How training courses can deal with intercultural competences
Moltivolti, an ethnic restaurant and co-working space, was founded in Palermo in 2014. It was founded by a group of 14 people, from 8 different countries. They employ people from different cultures because they see a great opportunity in cooperation with different backgrounds and different points of view. However, a clash of different cultures may cause difficulties even at a very welcoming workplace. This challenge is linked to cultural differences and insufficient or not optimally targeted management and communication. To deal with it, Moltivolti was involved in the REST Project (Refugee Employment, Support and Training), led by Landkreis Kassel (Germany) funded by the Asylum, Migration and Integration Fund (AMIF) of the European Union.
The Company did a training course dealing with intercultural competences. During the course, the staff had the possibility to reflect and express their vision about different aspects of culture and religion influencing the work. Religion was the most discussed topic on the training. In the past, the employees encountered difficulties to understand the company rules and some inter-cultural issues affected negatively the daily work. For example, late arrivals at the workplace or specific behavioural restrictions related to religious affiliation (for example, Friday prayer). The REST training topics that Moltivolti focused on were: intercultural communication, management of religious aspects, cultural differences, multicultural teams, conflict resolution and integration at the workplace.
The managers of Moltivolti realised that in the daily management they do the mistake of taking for granted some expectations regarding common behaviours of the staff. They forgot to clarify those expectations to the international staff – explaining them the culture of the hosting city and the needs of the customers, in such a way facilitating the common understanding. Concerning their religious practices, managers understood that both have to find compromise to better deal with those issues. They started to consider planning religious holidays or the whole month of Ramadan in advance, speaking frankly and fix an agreement that matches their request and the needs of the business.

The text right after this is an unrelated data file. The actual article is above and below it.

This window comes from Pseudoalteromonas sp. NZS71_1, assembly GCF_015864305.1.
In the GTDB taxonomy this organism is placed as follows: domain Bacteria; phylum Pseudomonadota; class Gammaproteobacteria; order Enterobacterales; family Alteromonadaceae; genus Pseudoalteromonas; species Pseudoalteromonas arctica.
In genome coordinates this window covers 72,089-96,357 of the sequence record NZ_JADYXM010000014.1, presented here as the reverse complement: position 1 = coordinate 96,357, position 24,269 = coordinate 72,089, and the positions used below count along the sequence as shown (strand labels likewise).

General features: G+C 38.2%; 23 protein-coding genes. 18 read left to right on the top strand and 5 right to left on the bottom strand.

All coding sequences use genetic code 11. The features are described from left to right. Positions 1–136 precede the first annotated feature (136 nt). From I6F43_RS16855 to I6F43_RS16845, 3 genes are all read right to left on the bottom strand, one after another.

So, success way of managing cultural diversity in this sense has to include explaining the norms of the organization at the same time that people have the opportunity to express their vision. In a democratic and intercultural process, the enterprise will incorporate cultural and religious practice to reach agreements between the employees and the needs of the business. It’s important that information and rules are clear, to facilitate that everybody can adapt to them, and the same time that encourage collaborative problem solving in cross-cultural teams.
Managers and workers need to avoid any stereotyping and generalisation. Managers should always emphasise the need of seeing people as individuals and taking into account specific circumstances.